Chips Start the Downslide
Analyst Ed Zabitsky of ACI Research has been railing about this for at least a couple of quarters. Part of his thesis is that China's expansion has been a government stimulus plan -- meaning the boom is finite. That seems to be playing out.
On a more basic level, he's been concerned that telecom chip suppliers seem to be doing better than their customers. Talk of shortages is pervasive, too, which usually leads to vendors ordering more chips than they need.
This happens in semiconductors periodically. The resulting tight demand causes customers to order a bit more than they really need, to guarantee supply. When it all stops -- when the supply catches up to the demand -- it stops hard. Systems vendors end up with excess inventory and no reason to order more components.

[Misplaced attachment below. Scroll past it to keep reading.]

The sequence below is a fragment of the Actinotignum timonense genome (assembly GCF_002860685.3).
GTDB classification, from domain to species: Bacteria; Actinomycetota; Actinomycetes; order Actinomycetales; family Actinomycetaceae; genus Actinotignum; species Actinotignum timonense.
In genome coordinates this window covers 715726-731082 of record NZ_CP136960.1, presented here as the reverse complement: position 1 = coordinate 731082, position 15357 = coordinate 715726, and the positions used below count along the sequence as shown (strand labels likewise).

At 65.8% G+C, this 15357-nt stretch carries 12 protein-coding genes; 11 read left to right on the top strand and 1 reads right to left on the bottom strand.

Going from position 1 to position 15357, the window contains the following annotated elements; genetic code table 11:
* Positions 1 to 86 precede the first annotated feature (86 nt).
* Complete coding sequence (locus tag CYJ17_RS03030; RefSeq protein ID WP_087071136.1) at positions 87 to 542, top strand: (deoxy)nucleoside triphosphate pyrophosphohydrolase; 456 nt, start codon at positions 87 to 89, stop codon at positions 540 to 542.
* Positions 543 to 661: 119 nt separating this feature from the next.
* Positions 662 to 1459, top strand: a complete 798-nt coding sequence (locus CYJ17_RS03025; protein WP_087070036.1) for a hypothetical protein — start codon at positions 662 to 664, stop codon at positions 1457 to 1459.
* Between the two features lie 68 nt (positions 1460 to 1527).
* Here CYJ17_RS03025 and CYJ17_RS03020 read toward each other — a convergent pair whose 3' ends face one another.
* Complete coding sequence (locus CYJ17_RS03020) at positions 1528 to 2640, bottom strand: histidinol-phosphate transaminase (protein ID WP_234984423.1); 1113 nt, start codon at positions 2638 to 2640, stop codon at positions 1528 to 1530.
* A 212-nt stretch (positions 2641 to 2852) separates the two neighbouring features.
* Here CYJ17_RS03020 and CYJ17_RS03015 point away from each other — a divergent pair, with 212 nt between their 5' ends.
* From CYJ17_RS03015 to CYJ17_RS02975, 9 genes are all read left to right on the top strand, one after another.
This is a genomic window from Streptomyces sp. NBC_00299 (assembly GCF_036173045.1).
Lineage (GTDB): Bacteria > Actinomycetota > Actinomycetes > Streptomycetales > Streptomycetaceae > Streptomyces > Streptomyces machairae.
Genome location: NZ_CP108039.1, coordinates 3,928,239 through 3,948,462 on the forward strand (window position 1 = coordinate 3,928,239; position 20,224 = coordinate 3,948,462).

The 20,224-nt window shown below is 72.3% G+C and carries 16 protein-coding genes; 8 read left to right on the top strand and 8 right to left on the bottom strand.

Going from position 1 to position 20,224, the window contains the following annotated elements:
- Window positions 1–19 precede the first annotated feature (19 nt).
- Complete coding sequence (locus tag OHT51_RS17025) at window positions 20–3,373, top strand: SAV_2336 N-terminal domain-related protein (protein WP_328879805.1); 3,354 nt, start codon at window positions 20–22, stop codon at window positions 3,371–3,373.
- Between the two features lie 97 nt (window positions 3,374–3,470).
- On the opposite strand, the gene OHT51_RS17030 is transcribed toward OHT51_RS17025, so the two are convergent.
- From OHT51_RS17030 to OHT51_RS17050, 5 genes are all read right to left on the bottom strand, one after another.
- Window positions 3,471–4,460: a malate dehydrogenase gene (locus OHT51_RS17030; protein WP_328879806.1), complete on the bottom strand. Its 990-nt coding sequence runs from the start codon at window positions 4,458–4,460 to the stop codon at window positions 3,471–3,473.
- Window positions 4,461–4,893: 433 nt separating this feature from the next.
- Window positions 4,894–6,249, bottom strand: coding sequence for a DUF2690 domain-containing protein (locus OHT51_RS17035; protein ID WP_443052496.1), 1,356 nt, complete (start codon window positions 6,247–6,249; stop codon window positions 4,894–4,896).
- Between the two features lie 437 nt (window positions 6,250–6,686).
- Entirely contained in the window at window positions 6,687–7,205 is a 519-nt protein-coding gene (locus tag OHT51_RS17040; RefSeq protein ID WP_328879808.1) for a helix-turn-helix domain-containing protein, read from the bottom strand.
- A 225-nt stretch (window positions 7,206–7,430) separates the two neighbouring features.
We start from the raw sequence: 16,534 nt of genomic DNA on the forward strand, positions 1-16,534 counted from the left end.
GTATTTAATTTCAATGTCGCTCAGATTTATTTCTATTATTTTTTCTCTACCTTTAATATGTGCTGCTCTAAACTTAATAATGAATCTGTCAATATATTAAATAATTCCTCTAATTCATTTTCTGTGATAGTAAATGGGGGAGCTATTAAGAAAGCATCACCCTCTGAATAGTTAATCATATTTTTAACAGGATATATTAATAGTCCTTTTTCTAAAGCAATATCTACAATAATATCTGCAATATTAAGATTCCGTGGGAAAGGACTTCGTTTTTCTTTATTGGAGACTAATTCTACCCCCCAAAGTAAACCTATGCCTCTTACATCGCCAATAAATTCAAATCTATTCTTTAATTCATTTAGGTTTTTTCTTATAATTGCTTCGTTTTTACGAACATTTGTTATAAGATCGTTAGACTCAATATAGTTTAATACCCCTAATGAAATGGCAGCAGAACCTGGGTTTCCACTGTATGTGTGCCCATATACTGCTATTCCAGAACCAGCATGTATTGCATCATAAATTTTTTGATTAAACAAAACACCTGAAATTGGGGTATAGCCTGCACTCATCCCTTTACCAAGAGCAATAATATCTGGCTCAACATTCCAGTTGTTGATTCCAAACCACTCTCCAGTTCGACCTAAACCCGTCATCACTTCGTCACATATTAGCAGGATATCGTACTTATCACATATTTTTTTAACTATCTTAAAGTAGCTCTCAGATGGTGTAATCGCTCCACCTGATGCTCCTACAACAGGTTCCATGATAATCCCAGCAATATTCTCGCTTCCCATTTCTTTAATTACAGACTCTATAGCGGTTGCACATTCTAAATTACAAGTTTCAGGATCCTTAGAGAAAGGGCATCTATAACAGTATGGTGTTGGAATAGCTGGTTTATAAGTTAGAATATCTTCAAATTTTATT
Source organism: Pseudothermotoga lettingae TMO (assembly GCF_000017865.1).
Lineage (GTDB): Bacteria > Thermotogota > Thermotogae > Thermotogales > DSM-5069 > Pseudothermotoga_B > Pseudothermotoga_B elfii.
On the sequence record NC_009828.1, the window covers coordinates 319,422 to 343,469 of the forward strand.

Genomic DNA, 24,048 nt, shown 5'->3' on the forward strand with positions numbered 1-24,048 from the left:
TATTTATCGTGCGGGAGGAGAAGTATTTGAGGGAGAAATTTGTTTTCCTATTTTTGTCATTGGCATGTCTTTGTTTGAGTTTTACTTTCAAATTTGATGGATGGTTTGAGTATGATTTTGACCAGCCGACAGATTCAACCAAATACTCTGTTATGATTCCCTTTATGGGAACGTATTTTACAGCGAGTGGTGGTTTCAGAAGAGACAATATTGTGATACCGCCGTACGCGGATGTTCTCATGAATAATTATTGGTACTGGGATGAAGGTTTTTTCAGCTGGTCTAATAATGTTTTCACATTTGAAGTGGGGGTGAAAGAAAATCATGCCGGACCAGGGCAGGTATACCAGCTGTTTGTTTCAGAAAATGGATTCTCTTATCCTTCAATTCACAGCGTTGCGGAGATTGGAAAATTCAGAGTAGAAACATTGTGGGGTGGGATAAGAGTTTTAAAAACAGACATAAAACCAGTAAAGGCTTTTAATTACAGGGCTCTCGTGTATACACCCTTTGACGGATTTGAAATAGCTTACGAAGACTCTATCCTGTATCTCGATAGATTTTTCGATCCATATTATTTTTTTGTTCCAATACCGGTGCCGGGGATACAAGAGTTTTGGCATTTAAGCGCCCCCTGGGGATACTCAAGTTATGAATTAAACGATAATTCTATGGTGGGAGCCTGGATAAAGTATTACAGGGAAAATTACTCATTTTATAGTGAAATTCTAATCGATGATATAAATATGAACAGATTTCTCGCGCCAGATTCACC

PMC said yesterday that its third-quarter earnings won't meet expectations. If Zabitsky is right, it's part of a coming wave of disappointing announcements.
"As we have detailed ad nauseum, the semiconductor inventory bubble has just begun to burst," Zabitsky writes in his PMC-Sierra Inc. (Nasdaq: PMCS) analysis published today. "While PC component demand has already begun to correct, telecom-related ICs are still experiencing tight capacity."
— Craig Matsumoto, West Coast Editor, Light Reading